Oregon state parks will reopen many of their overnight campgrounds, but not in time for Memorial Day weekend.

The Oregon Parks and Recreation Department said most campgrounds will be offering limited tent and RV reservations to stay overnight on a first-come, first-served basis starting June 9. Camping has been closed at state parks since March 23 to help reduce the spread of the coronavirus.


The OPRD prerequisites to reopen state parks include community and staff readiness, and ability to safely manage the park to protect the health of visitors and staff.

OPRD spokesperson Chris Havel said not all parks and services will offer camping, and yurt and cabin visitors may still experience cancellations.

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“Those facilities take more staff and more cleaning time and chemicals and all of that so we may not be able to offer that kind of service,” Havel said. “Tents and RVs [are] much easier, much more self-reliant.”

Visitors who had their reservations canceled from March 23 through June 8 will be allowed to make new reservations two weeks in advance instead of the typical nine months in advance.

OPRD is not allowing reservations longer than 14 days, for now.


“This habit of thinking really far ahead and laying plans, that’s one of the casualties of COVID-19,” Havel said. “The reason we’re only taking reservations two weeks in advance is precisely because we do not know what the future holds.”

An uncertain future has also been one of the reasons why overnight camping is not allowed until after the Memorial Day weekend. Havel said it’s not as easy as flipping a switch and beginning to reopen the parks. The department’s managers have to plan things at least two weeks in advance.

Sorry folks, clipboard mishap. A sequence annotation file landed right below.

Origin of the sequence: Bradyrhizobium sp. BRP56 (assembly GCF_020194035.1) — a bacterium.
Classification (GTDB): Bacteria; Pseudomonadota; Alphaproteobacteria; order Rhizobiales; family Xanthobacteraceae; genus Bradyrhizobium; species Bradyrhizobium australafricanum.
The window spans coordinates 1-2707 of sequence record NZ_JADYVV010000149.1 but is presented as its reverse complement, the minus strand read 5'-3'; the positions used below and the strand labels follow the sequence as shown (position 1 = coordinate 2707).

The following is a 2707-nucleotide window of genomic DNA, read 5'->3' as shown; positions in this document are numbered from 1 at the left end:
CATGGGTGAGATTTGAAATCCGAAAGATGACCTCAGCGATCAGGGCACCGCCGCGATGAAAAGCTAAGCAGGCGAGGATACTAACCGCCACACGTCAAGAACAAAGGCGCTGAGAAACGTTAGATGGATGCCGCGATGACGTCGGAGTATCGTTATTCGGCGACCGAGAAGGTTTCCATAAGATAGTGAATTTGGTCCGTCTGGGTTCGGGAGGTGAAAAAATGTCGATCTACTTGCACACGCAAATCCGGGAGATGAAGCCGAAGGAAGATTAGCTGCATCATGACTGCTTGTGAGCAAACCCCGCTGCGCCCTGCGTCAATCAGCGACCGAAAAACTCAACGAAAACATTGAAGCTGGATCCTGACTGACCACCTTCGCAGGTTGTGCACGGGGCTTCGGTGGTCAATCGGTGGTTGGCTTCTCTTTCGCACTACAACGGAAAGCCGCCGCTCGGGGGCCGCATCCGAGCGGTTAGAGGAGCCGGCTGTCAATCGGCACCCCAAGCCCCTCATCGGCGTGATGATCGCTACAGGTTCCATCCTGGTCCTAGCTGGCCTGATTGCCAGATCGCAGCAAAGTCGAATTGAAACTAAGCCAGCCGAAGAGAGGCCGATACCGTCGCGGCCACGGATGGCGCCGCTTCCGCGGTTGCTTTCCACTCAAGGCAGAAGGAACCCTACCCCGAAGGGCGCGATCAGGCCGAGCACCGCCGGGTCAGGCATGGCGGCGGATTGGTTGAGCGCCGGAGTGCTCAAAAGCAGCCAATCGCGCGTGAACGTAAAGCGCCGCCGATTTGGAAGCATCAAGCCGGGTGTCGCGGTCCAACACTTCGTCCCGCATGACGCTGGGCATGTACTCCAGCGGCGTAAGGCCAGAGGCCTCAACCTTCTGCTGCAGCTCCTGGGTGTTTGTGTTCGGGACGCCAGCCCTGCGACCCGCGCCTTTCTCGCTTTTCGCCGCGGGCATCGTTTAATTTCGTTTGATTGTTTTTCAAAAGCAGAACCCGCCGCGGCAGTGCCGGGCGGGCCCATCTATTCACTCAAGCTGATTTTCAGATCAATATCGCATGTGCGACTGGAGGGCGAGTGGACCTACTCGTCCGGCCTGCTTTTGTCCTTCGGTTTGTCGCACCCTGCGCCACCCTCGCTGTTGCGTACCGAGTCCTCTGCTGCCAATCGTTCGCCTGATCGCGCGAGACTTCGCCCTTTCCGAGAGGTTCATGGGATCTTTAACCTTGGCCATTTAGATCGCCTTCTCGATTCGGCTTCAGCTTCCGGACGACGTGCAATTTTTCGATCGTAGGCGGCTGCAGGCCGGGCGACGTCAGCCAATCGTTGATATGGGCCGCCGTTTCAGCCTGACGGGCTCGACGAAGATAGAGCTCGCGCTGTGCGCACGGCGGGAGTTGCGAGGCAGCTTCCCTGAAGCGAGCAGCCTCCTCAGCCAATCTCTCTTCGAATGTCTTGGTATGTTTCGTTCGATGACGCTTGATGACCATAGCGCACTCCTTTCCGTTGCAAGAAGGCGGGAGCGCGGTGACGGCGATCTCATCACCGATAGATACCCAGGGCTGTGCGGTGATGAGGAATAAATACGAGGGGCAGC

“Two weeks ago, we were not as ready as we are now to operate, and that readiness is for June 9. … If we can’t do it well and we can’t do it safely, we’re not going to do it and that’s been hard. Both for people outside the agency and for our staff to accept,” Havel said.

Staff shortages are another reason for limited camping. OPRD relies on revenue from the Oregon State Lottery, state vehicle registration and fees paid by park visitors. Those revenues have decreased drastically for the past couple of months because of the pandemic and its economic fallout.

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“The hundreds of people that we would normally hire, we can’t afford to hire them,” Havel said.

Trash, landscaping and cleaning services will be reduced. Restrooms will be available at each open park, but some shower facilities may be closed.

Havel said some parks may not reopen because the department cannot staff them.

“We are still operating under our governor’s order that says non-essential travel is not a good idea, so we are encouraging people to seek out parks that are as close to home as possible and for you to try a short time as possible to get what you need,” Havel said.

A list of which campgrounds will open June 9 is still being finalized and expected to be published by the end of next week.